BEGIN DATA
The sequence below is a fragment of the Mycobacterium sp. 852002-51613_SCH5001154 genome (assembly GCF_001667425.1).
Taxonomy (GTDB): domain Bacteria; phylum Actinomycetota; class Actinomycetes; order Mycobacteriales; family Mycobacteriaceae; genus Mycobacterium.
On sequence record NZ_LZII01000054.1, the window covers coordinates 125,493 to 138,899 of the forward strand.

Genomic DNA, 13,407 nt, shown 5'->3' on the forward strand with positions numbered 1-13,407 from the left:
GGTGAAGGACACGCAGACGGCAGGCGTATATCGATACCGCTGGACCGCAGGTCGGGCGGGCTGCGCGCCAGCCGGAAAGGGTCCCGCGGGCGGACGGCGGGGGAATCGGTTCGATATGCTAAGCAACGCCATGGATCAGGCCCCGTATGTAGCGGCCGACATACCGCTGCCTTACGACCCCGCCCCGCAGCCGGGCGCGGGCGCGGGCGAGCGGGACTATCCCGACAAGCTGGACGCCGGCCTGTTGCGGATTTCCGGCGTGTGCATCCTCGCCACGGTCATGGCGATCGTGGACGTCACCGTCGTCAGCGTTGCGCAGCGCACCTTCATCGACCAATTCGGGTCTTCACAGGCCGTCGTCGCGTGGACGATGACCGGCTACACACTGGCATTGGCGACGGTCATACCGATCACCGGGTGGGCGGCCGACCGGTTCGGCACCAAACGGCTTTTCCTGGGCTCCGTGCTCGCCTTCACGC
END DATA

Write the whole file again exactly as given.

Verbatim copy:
The sequence below is a fragment of the Mycobacterium sp. 852002-51613_SCH5001154 genome (assembly GCF_001667425.1).
Taxonomy (GTDB): domain Bacteria; phylum Actinomycetota; class Actinomycetes; order Mycobacteriales; family Mycobacteriaceae; genus Mycobacterium.
On sequence record NZ_LZII01000054.1, the window covers coordinates 125,493 to 138,899 of the forward strand.

Genomic DNA, 13,407 nt, shown 5'->3' on the forward strand with positions numbered 1-13,407 from the left:
GGTGAAGGACACGCAGACGGCAGGCGTATATCGATACCGCTGGACCGCAGGTCGGGCGGGCTGCGCGCCAGCCGGAAAGGGTCCCGCGGGCGGACGGCGGGGGAATCGGTTCGATATGCTAAGCAACGCCATGGATCAGGCCCCGTATGTAGCGGCCGACATACCGCTGCCTTACGACCCCGCCCCGCAGCCGGGCGCGGGCGCGGGCGAGCGGGACTATCCCGACAAGCTGGACGCCGGCCTGTTGCGGATTTCCGGCGTGTGCATCCTCGCCACGGTCATGGCGATCGTGGACGTCACCGTCGTCAGCGTTGCGCAGCGCACCTTCATCGACCAATTCGGGTCTTCACAGGCCGTCGTCGCGTGGACGATGACCGGCTACACACTGGCATTGGCGACGGTCATACCGATCACCGGGTGGGCGGCCGACCGGTTCGGCACCAAACGGCTTTTCCTGGGCTCCGTGCTCGCCTTCACGC